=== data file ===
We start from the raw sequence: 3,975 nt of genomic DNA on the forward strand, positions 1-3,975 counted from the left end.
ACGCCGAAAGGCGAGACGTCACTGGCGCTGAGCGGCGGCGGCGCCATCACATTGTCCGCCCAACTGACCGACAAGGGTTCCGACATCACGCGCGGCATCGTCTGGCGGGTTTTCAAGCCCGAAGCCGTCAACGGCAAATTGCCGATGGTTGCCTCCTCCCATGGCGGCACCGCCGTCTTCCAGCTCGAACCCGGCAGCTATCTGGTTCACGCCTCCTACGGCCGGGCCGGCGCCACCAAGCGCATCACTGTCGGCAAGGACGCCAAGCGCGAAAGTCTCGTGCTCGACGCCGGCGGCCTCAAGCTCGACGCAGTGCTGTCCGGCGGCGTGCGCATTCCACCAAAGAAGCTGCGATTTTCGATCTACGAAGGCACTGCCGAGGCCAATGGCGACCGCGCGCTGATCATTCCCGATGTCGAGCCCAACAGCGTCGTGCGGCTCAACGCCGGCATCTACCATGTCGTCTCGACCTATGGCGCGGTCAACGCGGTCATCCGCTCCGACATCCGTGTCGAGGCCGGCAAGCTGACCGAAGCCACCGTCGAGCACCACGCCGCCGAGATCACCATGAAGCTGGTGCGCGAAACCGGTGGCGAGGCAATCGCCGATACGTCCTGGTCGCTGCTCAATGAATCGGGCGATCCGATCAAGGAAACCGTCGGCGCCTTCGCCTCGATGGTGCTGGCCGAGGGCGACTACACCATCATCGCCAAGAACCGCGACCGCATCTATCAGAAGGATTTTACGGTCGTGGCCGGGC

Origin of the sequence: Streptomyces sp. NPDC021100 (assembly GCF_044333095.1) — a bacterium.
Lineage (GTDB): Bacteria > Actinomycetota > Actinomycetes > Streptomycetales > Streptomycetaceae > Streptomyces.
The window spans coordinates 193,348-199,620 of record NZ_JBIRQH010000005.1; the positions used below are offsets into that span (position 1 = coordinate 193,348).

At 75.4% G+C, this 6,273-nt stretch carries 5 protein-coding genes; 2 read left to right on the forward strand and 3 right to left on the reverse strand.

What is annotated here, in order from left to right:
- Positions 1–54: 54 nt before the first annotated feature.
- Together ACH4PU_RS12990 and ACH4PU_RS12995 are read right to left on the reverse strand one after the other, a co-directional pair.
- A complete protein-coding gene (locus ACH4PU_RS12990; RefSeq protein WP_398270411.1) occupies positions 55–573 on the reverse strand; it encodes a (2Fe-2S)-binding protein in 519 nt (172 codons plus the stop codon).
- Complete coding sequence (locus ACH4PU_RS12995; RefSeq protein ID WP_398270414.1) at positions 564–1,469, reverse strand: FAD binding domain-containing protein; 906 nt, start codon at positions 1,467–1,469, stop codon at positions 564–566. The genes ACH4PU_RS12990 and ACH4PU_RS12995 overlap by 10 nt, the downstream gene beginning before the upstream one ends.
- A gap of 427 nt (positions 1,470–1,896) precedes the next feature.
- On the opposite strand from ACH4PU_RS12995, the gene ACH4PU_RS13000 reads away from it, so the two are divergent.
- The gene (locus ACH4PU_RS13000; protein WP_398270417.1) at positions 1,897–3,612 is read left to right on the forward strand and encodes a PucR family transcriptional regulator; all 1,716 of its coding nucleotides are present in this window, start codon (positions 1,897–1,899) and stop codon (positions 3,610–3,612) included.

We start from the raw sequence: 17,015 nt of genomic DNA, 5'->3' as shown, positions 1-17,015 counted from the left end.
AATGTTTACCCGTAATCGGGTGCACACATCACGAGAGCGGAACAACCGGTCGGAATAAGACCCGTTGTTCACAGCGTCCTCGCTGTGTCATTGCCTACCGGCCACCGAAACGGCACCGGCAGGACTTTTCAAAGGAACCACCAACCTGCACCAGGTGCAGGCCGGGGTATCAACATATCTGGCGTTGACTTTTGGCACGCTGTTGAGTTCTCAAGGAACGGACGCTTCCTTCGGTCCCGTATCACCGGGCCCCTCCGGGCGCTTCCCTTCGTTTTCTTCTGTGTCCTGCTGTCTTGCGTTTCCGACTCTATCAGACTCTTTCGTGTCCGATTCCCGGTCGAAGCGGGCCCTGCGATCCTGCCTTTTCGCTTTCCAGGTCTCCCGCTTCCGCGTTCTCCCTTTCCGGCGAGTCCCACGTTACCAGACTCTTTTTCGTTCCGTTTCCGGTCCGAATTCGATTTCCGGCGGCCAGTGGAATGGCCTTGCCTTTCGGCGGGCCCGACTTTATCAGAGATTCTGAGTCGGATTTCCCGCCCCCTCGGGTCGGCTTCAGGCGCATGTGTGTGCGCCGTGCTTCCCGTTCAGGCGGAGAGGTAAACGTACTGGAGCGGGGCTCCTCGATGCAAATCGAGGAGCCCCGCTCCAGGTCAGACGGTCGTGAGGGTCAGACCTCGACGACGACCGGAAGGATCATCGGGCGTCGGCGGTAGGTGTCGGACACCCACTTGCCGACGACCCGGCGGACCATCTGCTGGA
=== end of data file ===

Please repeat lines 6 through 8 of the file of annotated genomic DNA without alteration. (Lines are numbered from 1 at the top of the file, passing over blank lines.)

At 75.4% G+C, this 6,273-nt stretch carries 5 protein-coding genes; 2 read left to right on the forward strand and 3 right to left on the reverse strand.

What is annotated here, in order from left to right:
- Positions 1–54: 54 nt before the first annotated feature.